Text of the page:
The Raptors are a good team. Maybe even the best on the planet this year, we'll see. At this writing, they are 20 and 4 and if they stay healthy, it's hard to see how anyone can beat them. The skill levels of the individual players is outstanding: Lowry's vision and long range accuracy, Leonard's offensive skills, Siakam's dexterity and sheer speed, Ibaka and Valanciunas's power and presence... I especially like watching Steady Freddy VanVleet as he explodes from zero to 100 in a microsecond.

But it's not just about these individual skills. It's about forcing your opponent to deploy their forces to react to a perceived threat and then executing something completely different. It's about playmaking and the coaching staff are the ones making these moves. Yes, the players are exciting to watch but they're merely the chess pieces on the board, not the GrandMaster making the moves.

What's this got to do with photography? Nothing.

Time to start thinking about next summer?

Newfoundland again? Maybe...

But an idea has arisen. What about a bunch of us getting together and flying up to Whitehorse or Yellowknife or both for a couple of weeks? We could rent a couple of motorhomes... or we could engage a local guide...
Who's interested? eMail me.

Another 'sporadic moment'

Does anyone else get muscle cramps in their inner thigh? The muscle in question is called the "sartorius muscle" and it runs from the knee all the way up to the hip joint. Cramps in this muscle are excruciating. I've been tempted to call 9-1-1 when I get one and it's interesting that when I Googled it, other people have said exactly the same thing. One person said he'd broken bones and had less pain. A woman said natural childbirth hurt less.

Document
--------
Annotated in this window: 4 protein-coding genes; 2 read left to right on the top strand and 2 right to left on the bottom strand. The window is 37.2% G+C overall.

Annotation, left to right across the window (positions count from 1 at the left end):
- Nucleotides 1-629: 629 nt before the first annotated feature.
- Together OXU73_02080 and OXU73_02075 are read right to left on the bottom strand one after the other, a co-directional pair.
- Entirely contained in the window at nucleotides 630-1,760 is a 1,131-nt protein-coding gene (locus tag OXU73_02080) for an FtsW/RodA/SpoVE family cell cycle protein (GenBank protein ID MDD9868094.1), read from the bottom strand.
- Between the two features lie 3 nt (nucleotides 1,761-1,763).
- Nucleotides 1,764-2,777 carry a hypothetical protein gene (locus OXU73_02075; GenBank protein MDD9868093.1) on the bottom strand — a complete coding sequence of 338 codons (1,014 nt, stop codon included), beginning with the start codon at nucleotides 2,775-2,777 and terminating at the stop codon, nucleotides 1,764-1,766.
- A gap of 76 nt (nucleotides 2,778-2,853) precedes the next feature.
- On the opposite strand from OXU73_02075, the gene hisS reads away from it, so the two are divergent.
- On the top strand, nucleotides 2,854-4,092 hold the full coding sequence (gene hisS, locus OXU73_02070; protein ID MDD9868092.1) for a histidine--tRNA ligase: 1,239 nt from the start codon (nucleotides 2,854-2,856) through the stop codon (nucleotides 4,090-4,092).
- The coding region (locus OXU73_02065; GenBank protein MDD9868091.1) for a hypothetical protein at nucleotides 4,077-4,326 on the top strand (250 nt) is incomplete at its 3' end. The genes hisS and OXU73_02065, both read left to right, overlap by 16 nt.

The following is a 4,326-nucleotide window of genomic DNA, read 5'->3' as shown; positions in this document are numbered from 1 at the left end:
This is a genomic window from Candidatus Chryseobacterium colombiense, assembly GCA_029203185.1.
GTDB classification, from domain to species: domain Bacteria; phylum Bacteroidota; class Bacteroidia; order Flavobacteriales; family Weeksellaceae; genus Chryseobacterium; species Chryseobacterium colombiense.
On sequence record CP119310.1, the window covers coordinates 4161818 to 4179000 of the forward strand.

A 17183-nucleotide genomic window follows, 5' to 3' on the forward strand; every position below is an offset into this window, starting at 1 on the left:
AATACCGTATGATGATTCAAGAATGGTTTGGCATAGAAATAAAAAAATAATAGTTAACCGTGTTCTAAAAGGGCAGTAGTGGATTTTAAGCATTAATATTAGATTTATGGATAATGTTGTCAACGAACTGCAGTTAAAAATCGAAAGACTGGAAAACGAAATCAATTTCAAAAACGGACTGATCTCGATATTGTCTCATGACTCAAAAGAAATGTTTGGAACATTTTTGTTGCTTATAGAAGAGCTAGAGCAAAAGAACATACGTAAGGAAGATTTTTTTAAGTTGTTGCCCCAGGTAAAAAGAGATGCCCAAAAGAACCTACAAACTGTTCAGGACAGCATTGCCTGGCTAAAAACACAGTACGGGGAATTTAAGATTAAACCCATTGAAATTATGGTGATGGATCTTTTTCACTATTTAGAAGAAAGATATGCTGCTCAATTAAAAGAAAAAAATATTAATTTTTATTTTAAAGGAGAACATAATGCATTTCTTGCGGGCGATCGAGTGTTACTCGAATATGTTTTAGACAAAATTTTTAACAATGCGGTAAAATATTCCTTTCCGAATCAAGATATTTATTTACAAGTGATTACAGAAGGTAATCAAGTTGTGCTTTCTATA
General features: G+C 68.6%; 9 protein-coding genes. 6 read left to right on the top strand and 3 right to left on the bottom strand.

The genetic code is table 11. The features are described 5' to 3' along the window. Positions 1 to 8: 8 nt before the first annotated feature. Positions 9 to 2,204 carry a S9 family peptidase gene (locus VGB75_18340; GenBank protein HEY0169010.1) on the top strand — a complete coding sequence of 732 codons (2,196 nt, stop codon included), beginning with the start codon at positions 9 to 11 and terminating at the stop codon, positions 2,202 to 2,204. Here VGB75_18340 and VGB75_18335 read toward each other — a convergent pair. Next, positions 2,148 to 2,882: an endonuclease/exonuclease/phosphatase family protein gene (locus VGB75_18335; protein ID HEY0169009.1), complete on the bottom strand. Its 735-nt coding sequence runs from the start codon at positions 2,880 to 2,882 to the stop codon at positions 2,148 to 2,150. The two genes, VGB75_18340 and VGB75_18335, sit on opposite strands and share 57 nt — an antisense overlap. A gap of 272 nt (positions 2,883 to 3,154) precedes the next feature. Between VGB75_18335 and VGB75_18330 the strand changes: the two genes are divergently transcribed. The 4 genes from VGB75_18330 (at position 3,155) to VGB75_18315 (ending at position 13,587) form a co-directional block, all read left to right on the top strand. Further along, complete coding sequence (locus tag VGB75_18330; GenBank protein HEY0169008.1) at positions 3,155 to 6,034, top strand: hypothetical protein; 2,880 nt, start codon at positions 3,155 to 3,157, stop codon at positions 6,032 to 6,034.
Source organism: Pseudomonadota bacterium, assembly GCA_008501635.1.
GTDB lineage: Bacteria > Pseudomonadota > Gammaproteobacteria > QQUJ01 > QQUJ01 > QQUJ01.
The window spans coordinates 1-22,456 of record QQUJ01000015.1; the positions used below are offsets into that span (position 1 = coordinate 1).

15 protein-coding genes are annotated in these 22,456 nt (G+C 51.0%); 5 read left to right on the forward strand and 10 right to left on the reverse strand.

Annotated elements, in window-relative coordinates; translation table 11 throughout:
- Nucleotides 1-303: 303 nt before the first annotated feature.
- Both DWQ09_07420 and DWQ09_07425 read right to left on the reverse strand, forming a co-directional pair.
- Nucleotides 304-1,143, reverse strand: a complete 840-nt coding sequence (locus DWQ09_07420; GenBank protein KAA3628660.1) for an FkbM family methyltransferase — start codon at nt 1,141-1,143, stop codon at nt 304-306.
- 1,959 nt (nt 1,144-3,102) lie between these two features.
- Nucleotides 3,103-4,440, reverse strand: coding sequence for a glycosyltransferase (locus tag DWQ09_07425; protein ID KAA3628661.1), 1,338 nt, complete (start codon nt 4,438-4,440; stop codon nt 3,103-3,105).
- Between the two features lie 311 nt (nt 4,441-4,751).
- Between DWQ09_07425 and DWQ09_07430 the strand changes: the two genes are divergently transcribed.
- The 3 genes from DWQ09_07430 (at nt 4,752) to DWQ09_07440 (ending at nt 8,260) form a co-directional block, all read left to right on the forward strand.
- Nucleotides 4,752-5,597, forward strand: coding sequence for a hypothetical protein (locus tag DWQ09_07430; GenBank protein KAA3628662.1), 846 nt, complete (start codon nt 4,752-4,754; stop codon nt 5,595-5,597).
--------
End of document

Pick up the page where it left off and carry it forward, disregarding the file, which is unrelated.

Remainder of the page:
My doctor had no suggestions. Other than lose weight...

I know that too much exercise causes me to get this cramp. Those who know me know that "too much exercise" might be getting off the couch too many times on the way to the refrigerator and back. Seriously, for instance if I mow the entire half acre lawn in one shot, I know I'll be hurting that night. Or a long (for me) hike.

So my questions are, (1) how do you prevent this cramp?  I've read all kinds of things about hydration, potassium, magnesium... they don't work. Anything else? And (2) when you get one, what works best to make it go away? I stand up, find something around stomach height (back of a chair, a dresser...) to take some of the weight off it, and remain motionless until it abates. Sometimes I try to find and massage a trigger point but nothing really works.

Anyone else suffer with these? Please let me know.

BTW I just did something to my shoulder. I can't remember any particular incident. I carried a load of firewood in yesterday but that was with the other arm... hurts like hell to raise my arm but if I force it, I can get a full range of motion and the pain eases for a minute or two. Frustrating: do you know how much stuff you do with your dominant hand?

Altered Reality

Here's an image I've been working on sporadically (I like that word!) for some time. The original image was from a "zombie walk" a few years ago in Haliburton. Then there was a "chamber of horrors" thing set up for Hallowe'en at Pinestone, a year later if I recall. That was a challenge because there was virtually no light in there so handheld long exposure! I merged the two pictures and did a lot of work on toning and colour, etc. Then I added some texture effects and a final cut/edit to use it for a challenge on the Photoshop and Photography Facebook group.